Diplomacy is interjected often to ensure that it plays a factor in every player’s campaign. You’ll have other provinces and factions approach you for various reasons, whether it be of peaceful or violent orientation. There is the ability to trade resources, negotiate alliances, and even bribe. The A.I. functions unpredictably, providing welcomed deviation between the personalities and actions of the other factions.
Beyond combat and diplomacy, Total War: Warhammer’s campaign isn’t well composed. The issues begin with its quest system, which appears to have randomized allotment. Many of the granted quests simply aren’t feasible, such as requesting you to head thousands of miles away to tear down a heavily fortified city. Since early on these quests help provide useful rewards and a sense of guidance, which is particularly important in the case of the Empire and Dwarf factions since they are surrounded by enemy territory, the gameplay flow suffers during the middle to late game. You'll find yourself questioning where to go, only to find yourself face first with a massive castle that you are ill-equipped to take head-on.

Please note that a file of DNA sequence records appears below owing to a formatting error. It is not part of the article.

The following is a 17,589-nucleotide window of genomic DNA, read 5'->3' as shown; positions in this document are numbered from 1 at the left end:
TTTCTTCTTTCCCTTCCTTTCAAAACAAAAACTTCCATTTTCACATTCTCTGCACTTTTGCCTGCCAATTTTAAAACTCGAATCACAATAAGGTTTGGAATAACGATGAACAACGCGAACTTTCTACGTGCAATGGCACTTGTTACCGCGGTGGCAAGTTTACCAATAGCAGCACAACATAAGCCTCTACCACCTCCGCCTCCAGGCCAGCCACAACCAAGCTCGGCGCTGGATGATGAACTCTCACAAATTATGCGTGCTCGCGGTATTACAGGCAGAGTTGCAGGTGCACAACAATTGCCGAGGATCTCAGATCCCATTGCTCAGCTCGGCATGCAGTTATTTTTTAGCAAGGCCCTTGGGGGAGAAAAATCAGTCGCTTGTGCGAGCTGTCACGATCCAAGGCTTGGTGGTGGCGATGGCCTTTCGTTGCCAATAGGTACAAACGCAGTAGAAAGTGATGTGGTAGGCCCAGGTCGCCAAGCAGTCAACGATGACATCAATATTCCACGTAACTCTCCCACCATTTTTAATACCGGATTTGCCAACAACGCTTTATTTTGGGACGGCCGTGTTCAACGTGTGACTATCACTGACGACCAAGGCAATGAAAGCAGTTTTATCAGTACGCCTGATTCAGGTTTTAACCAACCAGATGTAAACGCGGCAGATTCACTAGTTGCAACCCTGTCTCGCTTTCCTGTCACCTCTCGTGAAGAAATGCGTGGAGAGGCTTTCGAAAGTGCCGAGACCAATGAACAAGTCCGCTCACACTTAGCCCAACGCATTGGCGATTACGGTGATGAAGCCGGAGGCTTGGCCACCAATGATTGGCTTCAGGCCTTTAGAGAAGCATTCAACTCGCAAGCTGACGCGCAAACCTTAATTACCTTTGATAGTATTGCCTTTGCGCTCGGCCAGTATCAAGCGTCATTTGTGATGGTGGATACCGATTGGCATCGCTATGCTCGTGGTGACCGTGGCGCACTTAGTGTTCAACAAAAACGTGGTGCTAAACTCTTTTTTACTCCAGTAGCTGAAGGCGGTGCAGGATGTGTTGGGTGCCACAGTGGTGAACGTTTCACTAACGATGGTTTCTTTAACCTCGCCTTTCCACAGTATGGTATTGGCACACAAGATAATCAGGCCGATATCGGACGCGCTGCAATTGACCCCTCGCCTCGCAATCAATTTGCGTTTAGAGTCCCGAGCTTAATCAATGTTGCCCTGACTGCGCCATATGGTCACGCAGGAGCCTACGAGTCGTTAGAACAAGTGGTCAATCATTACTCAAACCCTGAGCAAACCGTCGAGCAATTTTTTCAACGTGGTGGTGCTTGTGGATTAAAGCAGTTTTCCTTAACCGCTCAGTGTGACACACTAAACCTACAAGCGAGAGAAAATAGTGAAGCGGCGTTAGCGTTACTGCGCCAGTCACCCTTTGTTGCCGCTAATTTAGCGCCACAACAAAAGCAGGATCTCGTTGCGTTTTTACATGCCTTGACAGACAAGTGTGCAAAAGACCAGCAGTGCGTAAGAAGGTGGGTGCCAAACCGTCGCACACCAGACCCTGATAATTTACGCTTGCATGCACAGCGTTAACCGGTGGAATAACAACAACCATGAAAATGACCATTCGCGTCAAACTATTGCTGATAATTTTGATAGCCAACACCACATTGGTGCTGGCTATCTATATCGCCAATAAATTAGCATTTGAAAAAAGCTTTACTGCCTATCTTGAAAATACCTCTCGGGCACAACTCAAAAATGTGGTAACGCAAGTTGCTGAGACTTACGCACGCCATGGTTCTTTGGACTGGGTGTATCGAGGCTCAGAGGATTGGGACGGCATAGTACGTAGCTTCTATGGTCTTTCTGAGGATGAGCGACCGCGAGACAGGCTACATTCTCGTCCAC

The way that siege equipment has been devised makes it very difficult to make progress for several hours of the campaign. Although small villages can be found near your starting point, they only make up a small number of locales. You’ll need to invest several hours into growing your population so that you can gain access to mid-tier and high-tier buildings, which are required for creation of valuable units such as siege equipment. Thus, you're stuck with a relatively boring army for a sizable portion of your ventures.
Speaking of buildings, the building management is convoluted and in some cases a bit of a mess. Do you want +20 growth, +4 public order, or additional income? Where did you build your stable, and was it in a location that is readily accessible for the reinforcement of your offensive army?